“I’m from Detroit, my family’s from Detroit, my mother works at Chrysler; uncles, aunties, cousins, friends work at Chrysler—everybody works at Chrysler. My mother’s in the union, my uncle’s in the union—really my whole family comes from Chrysler.

“The strike, it’s a big moment. That’s why I chose to do the song—there’s never been a strike since I’ve been born! I always heard about them and now there actually is one, and you can see it in person. So why not do a song about it, because the song’s going to be remembered. Ten years from now there might not be another strike!”

While Gmac is known for his hilarious takes on everyday life, he has a serious side as well. He wrote a rap in defense of 21 Savage earlier this year when US President Donald Trump deported him following a live performance where the rapper criticized the government over the water poisoning in Flint.

“A lot of people keep up with the funny stuff, but I do a lot of serious stuff too. Honestly, it shouldn’t just be that you can get taken away like that without notice,” he said on the arrest and deportation of immigrants in the US. “You got kids, you got family—no one should get taken away from their kids like that. Even with the families that are in holding right now [on the US-Mexico border], it’s sad. It’s sad watching that ’cause I got kids, and I can’t imagine just being snatched away from my kids. I just think it’s all wrong so that’s why I did the song about it.”

We also spoke about the role that General Motors played in devastating working-class industrial cities like Detroit and Flint, and the ongoing water poisoning that residents face there. “I really think that’s an issue that the government should handle, that should have been handled, it shouldn’t be going on. It’s been going on for years. People wash up every day and brush their teeth and wash their faces in dirty water. It should have already been handled by the government.

“Somebody told me at the strike that GM cut off healthcare. How can you work there without healthcare? How do you pay for that stuff out of pocket?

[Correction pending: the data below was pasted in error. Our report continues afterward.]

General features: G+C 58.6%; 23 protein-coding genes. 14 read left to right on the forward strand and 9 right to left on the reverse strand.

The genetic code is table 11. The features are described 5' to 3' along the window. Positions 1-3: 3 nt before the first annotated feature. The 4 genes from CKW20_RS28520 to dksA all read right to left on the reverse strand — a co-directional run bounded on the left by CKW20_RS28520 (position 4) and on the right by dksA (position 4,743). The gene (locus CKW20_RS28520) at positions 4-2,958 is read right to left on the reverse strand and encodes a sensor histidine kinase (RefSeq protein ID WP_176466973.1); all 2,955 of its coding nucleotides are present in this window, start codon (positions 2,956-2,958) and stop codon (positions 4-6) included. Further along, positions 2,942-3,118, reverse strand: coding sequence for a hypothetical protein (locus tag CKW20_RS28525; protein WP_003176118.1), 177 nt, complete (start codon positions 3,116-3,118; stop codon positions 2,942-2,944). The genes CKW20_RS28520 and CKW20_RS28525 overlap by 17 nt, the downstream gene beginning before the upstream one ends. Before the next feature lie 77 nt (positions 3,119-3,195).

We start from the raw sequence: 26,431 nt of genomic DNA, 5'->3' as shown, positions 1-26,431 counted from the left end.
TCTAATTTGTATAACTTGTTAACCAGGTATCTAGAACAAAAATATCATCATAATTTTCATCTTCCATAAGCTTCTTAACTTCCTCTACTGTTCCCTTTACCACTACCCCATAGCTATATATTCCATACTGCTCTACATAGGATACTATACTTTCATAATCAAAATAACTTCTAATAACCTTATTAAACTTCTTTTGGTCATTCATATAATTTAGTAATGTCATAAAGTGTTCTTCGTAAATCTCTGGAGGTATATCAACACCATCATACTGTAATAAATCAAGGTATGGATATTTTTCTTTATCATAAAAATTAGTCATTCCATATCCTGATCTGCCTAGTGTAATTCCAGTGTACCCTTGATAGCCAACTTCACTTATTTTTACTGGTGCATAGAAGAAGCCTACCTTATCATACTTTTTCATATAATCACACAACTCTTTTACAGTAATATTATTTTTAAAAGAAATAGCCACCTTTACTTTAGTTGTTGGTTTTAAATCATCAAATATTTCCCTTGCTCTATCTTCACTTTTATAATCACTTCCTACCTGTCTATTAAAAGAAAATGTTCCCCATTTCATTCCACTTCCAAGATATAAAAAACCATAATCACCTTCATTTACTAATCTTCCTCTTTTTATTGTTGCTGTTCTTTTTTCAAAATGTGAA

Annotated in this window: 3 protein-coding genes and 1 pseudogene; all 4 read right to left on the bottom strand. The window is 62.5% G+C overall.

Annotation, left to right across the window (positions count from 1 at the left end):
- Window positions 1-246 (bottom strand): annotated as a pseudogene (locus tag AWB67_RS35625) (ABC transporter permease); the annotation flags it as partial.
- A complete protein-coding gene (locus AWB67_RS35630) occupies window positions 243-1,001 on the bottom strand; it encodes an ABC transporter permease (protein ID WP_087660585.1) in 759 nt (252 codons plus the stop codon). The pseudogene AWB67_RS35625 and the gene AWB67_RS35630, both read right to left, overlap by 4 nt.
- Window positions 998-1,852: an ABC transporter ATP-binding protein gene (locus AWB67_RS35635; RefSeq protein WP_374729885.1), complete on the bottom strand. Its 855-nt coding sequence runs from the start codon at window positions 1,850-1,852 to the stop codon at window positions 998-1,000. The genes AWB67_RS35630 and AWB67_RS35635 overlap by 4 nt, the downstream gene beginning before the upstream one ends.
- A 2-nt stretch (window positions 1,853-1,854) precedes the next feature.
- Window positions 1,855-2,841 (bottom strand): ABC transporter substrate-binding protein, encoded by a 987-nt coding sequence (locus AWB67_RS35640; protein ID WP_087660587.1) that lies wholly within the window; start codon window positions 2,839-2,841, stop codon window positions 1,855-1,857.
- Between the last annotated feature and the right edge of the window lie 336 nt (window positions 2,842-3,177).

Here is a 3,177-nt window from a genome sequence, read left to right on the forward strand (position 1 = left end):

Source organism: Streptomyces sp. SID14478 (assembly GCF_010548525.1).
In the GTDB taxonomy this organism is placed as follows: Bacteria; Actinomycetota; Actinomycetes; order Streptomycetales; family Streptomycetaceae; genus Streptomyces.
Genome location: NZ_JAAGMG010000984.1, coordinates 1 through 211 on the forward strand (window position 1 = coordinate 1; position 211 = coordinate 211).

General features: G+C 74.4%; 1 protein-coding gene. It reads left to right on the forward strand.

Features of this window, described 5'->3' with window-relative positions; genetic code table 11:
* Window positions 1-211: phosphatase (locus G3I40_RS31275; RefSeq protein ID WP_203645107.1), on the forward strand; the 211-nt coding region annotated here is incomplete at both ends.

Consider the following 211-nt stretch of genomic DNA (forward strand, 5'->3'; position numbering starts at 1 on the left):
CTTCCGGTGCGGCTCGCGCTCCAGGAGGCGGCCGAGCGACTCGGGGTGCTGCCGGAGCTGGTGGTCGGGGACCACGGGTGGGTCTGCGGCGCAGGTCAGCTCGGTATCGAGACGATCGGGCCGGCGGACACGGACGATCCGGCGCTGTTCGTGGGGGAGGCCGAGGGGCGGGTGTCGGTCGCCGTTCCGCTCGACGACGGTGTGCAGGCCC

Gmac commented on the decline in living standards for the working class and compared what a job at an auto plant used to mean to today. “You were set, really—it used to be the dream job. But now it’s so frustrating working there because it causes problems every day.

“Like one time the fans was out for a month. All our supervisors were giving us the runaround; our team leader was giving us the runaround, all saying ‘I talked to such-and-such.’ It was like a hundred degrees in there. And even still, the fans aren’t right there on you. They’re far, and you can barely feel them, so you have to stand in one specific spot just to get a little breeze and you still have to work on the line.

“It’s frustrating. People argue, people fight. It’s a line with about ten to thirteen people on each line, so it’s all types of attitudes each day. You can’t have no headphones, no nothing—you just gotta work and deal with people every day. That’s mainly one of the top problems in the summertime is the heat.

“They got the money to fix the problem, so I say, just fix it,” he said of GM. “I don’t think the small things should be overlooked because they have enough money to put top-of-the-line quality in the plant. The fans in there are old as—I mean, they’re just regular old fans hanging there with dust on them. They definitely have the money to re-do these plants. They just don’t want to give up the money, and they don’t want to fix anything.”

Gmac had a message of support and solidarity for autoworkers currently on strike: “Get it right! Go on strike ‘til you get it right. Because honestly, it’s going to be a problem that just keeps getting looked over.

“It’s all across the world. It’s not just here. It’s everywhere—it’s the same problems everywhere, from what I’m reading. I think everybody should go on strike, honestly.”

We asked Gmac if he has plans to go back to work at the plant and what happens if he has a major breakthrough in the music industry. “I think I want to be the first rapper to actually do what I’m doing, just a normal person. I would still just want to rap about normal things. There’s no shortage of material in everyday life.”

We need your support

The WSWS Autoworker Newsletter needs your support to produce articles like this daily. We have no corporate sponsors and rely on readers just like you. Become a monthly subscriber today and support this vital work. Donate as little as $1. It only takes a minute. Thank you.